Bringing Home the Newest Baby

Bringing Home the Newest Baby

Bringing Home the Second Baby

Tips from a Mother of Three

When I prepared to bring home my second child, I had a laundry list of concerns.  I chalked most of these up to pregnancy hormones, but there were two questions I didn’t have answers for until the time came:

How will our only child adjust to being a big brother?

How will I do with two, and later three, young kids?

Our days, our camera roll, our everything revolved around our first born. We knew that once we brought home “Baby MacDos,” it would be up to our oldest to let us know how those early days would go.

Coming from large families on either side, we knew that they would have fun together and grow up with a lifetime friend. But we also feared our eldest’s reaction because of one too many stories from individuals who told us their not-so-positive Bringing Home Baby stories.

Now as a mother of three and a birth doula, I’ve collected some no-pressure tips that I applied to my family and have advised over the years to ease the transition to becoming parents of more than one child.

  • Read books about becoming an older sibling.

Keep the books together and make a basket mixed with your child’s favorites. Read throughout pregnancy and in the early postpartum days when you are sitting and resting frequently. This is a perfect time to enrich their growing brain and get that cuddle time from Mom or Dad.  (You can find some of our favorite books in our Amazon shop)

  • Have realistic expectations.

Don’t build up expectations of your kids’ reactions when they meet their newest sibling. Our gentle and sweet first born was sleep deprived and bewildered by the hospital environment he walked into when he met his new brother. Looking back, We realize just how bizarre and jostling that all can be. Your eldest could embrace their new sibling the moment they meet them, or it may be a process.  Both are normal.

  • Allow and talk about all the emotions.

Just like us as adults, your child has to say goodbye to the old way of life. And just like us, they have their own way of dealing with it. You could be experiencing new outbursts and emotions you have never seen come from you child. Allow those emotions. What better gift to have than to know that your child feels safe enough with you to allow you to know how they feel. Talk about the normalcy of feeling sad, angry, frustrated, overwhelmed, etc. When we discuss those emotions we allow our kids to feel them and then make room to have positive emotions and experiences with their newest sibling.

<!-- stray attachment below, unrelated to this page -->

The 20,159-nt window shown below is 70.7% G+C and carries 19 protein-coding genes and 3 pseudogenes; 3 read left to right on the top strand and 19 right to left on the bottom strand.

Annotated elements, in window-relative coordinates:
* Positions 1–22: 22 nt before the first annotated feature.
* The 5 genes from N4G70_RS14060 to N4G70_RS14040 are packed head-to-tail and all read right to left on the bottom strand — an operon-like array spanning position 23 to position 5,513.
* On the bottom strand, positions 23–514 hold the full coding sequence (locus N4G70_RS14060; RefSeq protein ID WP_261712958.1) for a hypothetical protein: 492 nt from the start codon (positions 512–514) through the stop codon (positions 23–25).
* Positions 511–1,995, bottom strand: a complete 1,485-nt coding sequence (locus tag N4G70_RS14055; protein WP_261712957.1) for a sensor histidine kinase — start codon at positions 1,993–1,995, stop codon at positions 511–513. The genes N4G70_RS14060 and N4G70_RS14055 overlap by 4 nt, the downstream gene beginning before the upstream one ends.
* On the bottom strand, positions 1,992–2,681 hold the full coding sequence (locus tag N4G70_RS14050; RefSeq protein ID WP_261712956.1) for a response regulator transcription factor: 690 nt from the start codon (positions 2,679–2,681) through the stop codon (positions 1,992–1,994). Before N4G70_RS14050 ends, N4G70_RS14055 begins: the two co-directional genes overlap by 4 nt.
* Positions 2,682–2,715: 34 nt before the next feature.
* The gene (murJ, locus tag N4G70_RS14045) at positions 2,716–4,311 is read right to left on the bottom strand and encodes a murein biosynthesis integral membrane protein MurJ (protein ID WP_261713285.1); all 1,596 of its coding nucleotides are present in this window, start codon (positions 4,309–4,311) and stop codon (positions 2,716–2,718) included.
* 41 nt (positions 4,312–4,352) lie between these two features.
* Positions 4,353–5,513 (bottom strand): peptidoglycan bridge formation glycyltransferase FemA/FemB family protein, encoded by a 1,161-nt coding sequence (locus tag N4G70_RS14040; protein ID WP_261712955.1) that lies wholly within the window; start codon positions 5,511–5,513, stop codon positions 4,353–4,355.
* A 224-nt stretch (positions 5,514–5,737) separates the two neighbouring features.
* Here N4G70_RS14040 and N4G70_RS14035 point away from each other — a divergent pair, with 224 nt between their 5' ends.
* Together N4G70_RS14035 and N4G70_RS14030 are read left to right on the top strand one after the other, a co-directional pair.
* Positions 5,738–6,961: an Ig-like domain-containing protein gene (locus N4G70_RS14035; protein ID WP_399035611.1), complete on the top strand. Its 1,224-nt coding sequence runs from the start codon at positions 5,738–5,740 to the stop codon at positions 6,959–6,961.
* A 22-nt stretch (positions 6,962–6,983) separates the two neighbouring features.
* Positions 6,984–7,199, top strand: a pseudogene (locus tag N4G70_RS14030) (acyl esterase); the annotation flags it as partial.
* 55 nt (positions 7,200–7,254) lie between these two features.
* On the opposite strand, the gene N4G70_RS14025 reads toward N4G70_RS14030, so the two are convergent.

• Speak your child’s love language.

My first born loves quality time. This speaks to him more than words or physical affection or gifts “from the baby.” When his sibling was born, we didn’t need to take elaborate trips out of the house. Quality time for us meant trips to the backyard while baby napped, and 15 minutes of pushing him on a swing and chatting. Our second born feels most at peace with physical touch, which made those story time cuddles that much more important.

  • Include them in the care of their newest sibling.

Maybe they can grab a “cuddle toy” for baby or turn on the sound machine. You know your babies best. Whatever would speak to their heart, ask them to join you in on that! When Baby MacDos became a big brother last year, he wanted to sing to the new baby. His choice of song? The Pirates of the Caribbean theme song. Maybe it wasn’t the song I would have chosen for that picture perfect moment, but it came from his heart and we let him express his love in his way. 

  • Take a sibling class.

Many hospitals and birth centers offer sibling classes to help prepare for the new baby and to help spark conversation about the upcoming changes to the family dynamic. Sibling classes also offer an opportunity for the oldest child to spend quality one-on-one or one-on-two time with their parent.

  • Give yourself grace.

You just became a parent to a whole new person. Don’t let the fast paced culture we live in bend you into guilt-ridden sobs and negative thoughts over what you aren’t doing.

If getting your toddler in the car has taught you anything, it is that we can’t rush the process.

Embrace the whimsy of your child. Hold onto the weird blend of days as a new chapter in a grand adventure. One day, really soon, you’ll cherish that photo of your older child in his mismatched outfit and pout in the newborn photos. You’ll have a story to tell and it might even be your favorite photo among the files of perfectly posed pictures.

Raquel MacDonald

Doula, Babymoon Inn

Raquel is a mother to three boys and a certified Babymoon Inn Doula. She loves working in her community to reach and educate new parents on all things birth and postpartum care.

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